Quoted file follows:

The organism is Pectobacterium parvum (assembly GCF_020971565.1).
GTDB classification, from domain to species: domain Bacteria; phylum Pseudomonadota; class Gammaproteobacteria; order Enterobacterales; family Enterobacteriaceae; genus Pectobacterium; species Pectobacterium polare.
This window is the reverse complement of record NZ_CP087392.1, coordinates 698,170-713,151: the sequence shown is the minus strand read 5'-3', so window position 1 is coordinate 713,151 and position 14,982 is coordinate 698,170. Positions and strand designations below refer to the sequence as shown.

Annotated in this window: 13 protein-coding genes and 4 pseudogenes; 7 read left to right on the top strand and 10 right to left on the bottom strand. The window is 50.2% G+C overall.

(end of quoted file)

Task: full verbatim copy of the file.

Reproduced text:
The organism is Pectobacterium parvum (assembly GCF_020971565.1).
GTDB classification, from domain to species: domain Bacteria; phylum Pseudomonadota; class Gammaproteobacteria; order Enterobacterales; family Enterobacteriaceae; genus Pectobacterium; species Pectobacterium polare.
This window is the reverse complement of record NZ_CP087392.1, coordinates 698,170-713,151: the sequence shown is the minus strand read 5'-3', so window position 1 is coordinate 713,151 and position 14,982 is coordinate 698,170. Positions and strand designations below refer to the sequence as shown.

Annotated in this window: 13 protein-coding genes and 4 pseudogenes; 7 read left to right on the top strand and 10 right to left on the bottom strand. The window is 50.2% G+C overall.